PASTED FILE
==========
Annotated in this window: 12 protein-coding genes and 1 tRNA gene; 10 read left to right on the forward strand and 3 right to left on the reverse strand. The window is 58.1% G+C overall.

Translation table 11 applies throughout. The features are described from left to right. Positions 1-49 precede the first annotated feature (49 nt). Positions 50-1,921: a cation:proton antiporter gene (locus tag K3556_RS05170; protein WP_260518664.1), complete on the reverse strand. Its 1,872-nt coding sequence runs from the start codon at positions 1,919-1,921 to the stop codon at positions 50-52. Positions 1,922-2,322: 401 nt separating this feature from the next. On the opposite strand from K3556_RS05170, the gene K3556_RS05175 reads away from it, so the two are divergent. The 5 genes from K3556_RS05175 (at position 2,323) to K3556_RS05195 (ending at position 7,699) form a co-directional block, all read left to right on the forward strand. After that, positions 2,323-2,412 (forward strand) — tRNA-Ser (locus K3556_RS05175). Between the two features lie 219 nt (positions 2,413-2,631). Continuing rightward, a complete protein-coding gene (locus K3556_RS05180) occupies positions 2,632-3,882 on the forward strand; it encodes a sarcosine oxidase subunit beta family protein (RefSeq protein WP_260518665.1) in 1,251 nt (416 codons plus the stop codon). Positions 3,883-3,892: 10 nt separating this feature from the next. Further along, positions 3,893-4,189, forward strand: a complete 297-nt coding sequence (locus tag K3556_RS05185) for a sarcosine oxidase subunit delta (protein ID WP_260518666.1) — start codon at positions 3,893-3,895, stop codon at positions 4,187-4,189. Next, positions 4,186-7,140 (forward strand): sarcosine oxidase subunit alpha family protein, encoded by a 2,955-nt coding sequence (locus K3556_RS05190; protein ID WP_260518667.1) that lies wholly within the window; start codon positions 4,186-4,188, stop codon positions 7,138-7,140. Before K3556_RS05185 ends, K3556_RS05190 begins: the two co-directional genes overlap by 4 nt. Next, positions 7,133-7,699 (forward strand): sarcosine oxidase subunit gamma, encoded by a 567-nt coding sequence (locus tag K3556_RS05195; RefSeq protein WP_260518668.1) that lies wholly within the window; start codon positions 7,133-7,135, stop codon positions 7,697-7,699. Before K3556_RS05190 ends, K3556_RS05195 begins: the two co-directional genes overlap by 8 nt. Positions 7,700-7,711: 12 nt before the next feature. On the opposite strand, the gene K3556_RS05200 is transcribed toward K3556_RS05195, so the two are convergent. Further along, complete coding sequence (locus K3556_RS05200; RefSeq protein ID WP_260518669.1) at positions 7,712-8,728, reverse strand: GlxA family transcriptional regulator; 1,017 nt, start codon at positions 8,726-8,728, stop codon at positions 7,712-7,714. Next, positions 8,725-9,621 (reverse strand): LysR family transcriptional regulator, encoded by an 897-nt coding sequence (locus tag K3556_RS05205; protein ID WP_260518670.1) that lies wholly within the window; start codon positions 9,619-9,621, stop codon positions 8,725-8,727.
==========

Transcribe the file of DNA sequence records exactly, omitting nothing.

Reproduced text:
Annotated in this window: 12 protein-coding genes and 1 tRNA gene; 10 read left to right on the forward strand and 3 right to left on the reverse strand. The window is 58.1% G+C overall.

Translation table 11 applies throughout. The features are described from left to right. Positions 1-49 precede the first annotated feature (49 nt). Positions 50-1,921: a cation:proton antiporter gene (locus tag K3556_RS05170; protein WP_260518664.1), complete on the reverse strand. Its 1,872-nt coding sequence runs from the start codon at positions 1,919-1,921 to the stop codon at positions 50-52. Positions 1,922-2,322: 401 nt separating this feature from the next. On the opposite strand from K3556_RS05170, the gene K3556_RS05175 reads away from it, so the two are divergent. The 5 genes from K3556_RS05175 (at position 2,323) to K3556_RS05195 (ending at position 7,699) form a co-directional block, all read left to right on the forward strand. After that, positions 2,323-2,412 (forward strand) — tRNA-Ser (locus K3556_RS05175). Between the two features lie 219 nt (positions 2,413-2,631). Continuing rightward, a complete protein-coding gene (locus K3556_RS05180) occupies positions 2,632-3,882 on the forward strand; it encodes a sarcosine oxidase subunit beta family protein (RefSeq protein WP_260518665.1) in 1,251 nt (416 codons plus the stop codon). Positions 3,883-3,892: 10 nt separating this feature from the next. Further along, positions 3,893-4,189, forward strand: a complete 297-nt coding sequence (locus tag K3556_RS05185) for a sarcosine oxidase subunit delta (protein ID WP_260518666.1) — start codon at positions 3,893-3,895, stop codon at positions 4,187-4,189. Next, positions 4,186-7,140 (forward strand): sarcosine oxidase subunit alpha family protein, encoded by a 2,955-nt coding sequence (locus K3556_RS05190; protein ID WP_260518667.1) that lies wholly within the window; start codon positions 4,186-4,188, stop codon positions 7,138-7,140. Before K3556_RS05185 ends, K3556_RS05190 begins: the two co-directional genes overlap by 4 nt. Next, positions 7,133-7,699 (forward strand): sarcosine oxidase subunit gamma, encoded by a 567-nt coding sequence (locus tag K3556_RS05195; RefSeq protein WP_260518668.1) that lies wholly within the window; start codon positions 7,133-7,135, stop codon positions 7,697-7,699. Before K3556_RS05190 ends, K3556_RS05195 begins: the two co-directional genes overlap by 8 nt. Positions 7,700-7,711: 12 nt before the next feature. On the opposite strand, the gene K3556_RS05200 is transcribed toward K3556_RS05195, so the two are convergent. Further along, complete coding sequence (locus K3556_RS05200; RefSeq protein ID WP_260518669.1) at positions 7,712-8,728, reverse strand: GlxA family transcriptional regulator; 1,017 nt, start codon at positions 8,726-8,728, stop codon at positions 7,712-7,714. Next, positions 8,725-9,621 (reverse strand): LysR family transcriptional regulator, encoded by an 897-nt coding sequence (locus tag K3556_RS05205; protein ID WP_260518670.1) that lies wholly within the window; start codon positions 9,619-9,621, stop codon positions 8,725-8,727.